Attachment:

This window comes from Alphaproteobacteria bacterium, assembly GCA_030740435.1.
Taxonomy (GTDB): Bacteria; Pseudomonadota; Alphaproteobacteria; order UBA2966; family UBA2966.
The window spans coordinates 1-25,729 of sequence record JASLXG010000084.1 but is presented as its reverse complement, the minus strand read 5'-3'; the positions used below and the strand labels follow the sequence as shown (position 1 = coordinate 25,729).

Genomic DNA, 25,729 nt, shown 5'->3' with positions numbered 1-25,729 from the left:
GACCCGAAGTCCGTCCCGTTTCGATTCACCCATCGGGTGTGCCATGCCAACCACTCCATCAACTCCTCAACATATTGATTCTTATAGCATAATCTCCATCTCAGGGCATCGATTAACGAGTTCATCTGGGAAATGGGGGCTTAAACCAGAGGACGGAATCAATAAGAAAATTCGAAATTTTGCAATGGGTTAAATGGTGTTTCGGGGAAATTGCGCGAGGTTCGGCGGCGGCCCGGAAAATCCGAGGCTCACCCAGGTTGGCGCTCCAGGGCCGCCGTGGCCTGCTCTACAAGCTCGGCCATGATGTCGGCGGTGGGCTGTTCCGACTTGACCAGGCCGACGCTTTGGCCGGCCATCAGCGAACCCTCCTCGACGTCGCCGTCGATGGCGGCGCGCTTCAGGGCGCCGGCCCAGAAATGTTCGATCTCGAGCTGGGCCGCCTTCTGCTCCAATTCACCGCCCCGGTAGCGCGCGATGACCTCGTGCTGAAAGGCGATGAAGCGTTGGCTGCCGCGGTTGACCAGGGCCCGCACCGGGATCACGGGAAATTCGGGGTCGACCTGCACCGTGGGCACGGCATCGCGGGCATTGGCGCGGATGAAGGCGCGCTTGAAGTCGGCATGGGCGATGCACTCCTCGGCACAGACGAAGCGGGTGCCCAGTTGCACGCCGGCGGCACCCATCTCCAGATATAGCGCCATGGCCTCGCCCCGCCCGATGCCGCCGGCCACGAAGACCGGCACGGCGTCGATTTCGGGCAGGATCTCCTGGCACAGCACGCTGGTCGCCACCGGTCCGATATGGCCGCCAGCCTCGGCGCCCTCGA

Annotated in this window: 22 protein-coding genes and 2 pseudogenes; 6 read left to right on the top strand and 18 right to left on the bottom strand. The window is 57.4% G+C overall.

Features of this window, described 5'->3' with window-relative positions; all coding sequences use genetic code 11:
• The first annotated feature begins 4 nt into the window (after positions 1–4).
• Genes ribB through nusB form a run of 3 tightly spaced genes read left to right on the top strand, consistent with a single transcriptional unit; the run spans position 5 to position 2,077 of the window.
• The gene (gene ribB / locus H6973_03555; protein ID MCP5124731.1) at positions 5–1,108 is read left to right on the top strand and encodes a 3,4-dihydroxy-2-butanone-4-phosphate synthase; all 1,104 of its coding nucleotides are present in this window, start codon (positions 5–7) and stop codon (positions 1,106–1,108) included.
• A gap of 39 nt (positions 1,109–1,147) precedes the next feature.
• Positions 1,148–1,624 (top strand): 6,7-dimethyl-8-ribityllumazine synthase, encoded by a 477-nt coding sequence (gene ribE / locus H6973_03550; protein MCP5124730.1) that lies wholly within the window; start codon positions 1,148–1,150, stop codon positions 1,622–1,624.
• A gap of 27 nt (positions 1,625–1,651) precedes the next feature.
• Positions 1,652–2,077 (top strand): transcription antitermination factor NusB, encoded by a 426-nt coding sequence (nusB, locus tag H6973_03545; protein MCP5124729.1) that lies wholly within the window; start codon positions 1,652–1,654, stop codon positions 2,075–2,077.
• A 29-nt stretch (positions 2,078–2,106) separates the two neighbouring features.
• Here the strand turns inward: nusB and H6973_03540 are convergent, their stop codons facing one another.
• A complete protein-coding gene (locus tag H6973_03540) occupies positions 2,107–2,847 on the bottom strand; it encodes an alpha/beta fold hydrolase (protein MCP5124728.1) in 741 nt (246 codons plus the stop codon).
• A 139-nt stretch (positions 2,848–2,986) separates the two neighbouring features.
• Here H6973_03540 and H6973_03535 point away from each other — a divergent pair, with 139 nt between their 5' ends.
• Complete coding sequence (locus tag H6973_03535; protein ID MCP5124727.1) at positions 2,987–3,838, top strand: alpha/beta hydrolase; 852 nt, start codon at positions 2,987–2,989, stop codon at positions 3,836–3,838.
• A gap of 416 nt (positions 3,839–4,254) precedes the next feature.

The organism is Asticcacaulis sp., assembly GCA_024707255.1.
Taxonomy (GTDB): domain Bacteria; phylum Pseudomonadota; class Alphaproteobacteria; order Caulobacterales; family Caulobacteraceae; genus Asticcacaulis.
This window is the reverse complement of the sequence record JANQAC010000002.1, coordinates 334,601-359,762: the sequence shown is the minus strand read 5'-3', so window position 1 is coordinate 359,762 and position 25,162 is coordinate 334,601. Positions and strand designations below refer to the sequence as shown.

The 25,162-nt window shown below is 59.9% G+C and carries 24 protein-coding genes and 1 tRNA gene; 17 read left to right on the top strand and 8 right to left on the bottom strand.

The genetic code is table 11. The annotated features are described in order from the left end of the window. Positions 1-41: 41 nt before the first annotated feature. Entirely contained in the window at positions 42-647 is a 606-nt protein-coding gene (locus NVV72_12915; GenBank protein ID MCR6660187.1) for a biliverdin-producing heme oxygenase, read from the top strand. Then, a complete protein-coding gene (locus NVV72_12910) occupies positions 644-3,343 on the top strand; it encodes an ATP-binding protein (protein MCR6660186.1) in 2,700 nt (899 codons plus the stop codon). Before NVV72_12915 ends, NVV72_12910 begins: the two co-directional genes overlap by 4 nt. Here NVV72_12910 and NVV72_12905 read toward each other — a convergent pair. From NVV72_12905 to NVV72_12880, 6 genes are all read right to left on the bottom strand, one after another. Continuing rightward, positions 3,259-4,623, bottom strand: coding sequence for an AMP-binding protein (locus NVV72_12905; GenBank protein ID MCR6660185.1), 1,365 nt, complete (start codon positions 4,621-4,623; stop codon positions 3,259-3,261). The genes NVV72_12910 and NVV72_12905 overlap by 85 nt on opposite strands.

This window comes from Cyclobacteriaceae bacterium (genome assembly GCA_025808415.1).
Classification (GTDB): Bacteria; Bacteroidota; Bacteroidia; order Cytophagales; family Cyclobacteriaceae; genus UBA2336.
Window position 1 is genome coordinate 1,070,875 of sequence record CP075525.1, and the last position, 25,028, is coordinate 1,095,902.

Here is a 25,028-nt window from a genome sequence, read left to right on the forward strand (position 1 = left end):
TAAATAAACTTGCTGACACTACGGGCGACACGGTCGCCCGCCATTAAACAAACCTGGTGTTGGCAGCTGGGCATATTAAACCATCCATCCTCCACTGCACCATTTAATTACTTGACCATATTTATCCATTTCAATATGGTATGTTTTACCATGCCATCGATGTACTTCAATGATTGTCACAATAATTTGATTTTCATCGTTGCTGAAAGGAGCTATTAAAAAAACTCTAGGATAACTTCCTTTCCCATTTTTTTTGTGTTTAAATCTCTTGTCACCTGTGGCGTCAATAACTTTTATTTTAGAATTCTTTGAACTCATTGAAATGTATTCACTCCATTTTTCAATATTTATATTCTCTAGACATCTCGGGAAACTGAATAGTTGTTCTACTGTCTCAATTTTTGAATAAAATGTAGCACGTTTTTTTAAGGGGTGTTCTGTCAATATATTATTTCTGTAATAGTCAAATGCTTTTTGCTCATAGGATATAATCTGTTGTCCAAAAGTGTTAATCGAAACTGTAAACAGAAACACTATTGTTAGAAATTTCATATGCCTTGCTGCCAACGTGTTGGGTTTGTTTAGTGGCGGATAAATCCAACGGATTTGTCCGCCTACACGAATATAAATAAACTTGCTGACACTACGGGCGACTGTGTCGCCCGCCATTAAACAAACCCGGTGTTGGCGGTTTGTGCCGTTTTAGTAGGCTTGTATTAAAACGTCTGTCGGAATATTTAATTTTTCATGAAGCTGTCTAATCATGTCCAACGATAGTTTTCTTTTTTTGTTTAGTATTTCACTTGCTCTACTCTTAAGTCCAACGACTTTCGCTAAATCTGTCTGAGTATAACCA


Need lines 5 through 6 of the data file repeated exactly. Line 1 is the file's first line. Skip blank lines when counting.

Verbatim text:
GACCCGAAGTCCGTCCCGTTTCGATTCACCCATCGGGTGTGCCATGCCAACCACTCCATCAACTCCTCAACATATTGATTCTTATAGCATAATCTCCATCTCAGGGCATCGATTAACGAGTTCATCTGGGAAATGGGGGCTTAAACCAGAGGACGGAATCAATAAGAAAATTCGAAATTTTGCAATGGGTTAAATGGTGTTTCGGGGAAATTGCGCGAGGTTCGGCGGCGGCCCGGAAAATCCGAGGCTCACCCAGGTTGGCGCTCCAGGGCCGCCGTGGCCTGCTCTACAAGCTCGGCCATGATGTCGGCGGTGGGCTGTTCCGACTTGACCAGGCCGACGCTTTGGCCGGCCATCAGCGAACCCTCCTCGACGTCGCCGTCGATGGCGGCGCGCTTCAGGGCGCCGGCCCAGAAATGTTCGATCTCGAGCTGGGCCGCCTTCTGCTCCAATTCACCGCCCCGGTAGCGCGCGATGACCTCGTGCTGAAAGGCGATGAAGCGTTGGCTGCCGCGGTTGACCAGGGCCCGCACCGGGATCACGGGAAATTCGGGGTCGACCTGCACCGTGGGCACGGCATCGCGGGCATTGGCGCGGATGAAGGCGCGCTTGAAGTCGGCATGGGCGATGCACTCCTCGGCACAGACGAAGCGGGTGCCCAGTTGCACGCCGGCGGCACCCATCTCCAGATATAGCGCCATGGCCTCGCCCCGCCCGATGCCGCCGGCCACGAAGACCGGCACGGCGTCGATTTCGGGCAGGATCTCCTGGCACAGCACGCTGGTCGCCACCGGTCCGATATGGCCGCCAGCCTCGGCGCCCTCGA

Annotated in this window: 22 protein-coding genes and 2 pseudogenes; 6 read left to right on the top strand and 18 right to left on the bottom strand. The window is 57.4% G+C overall.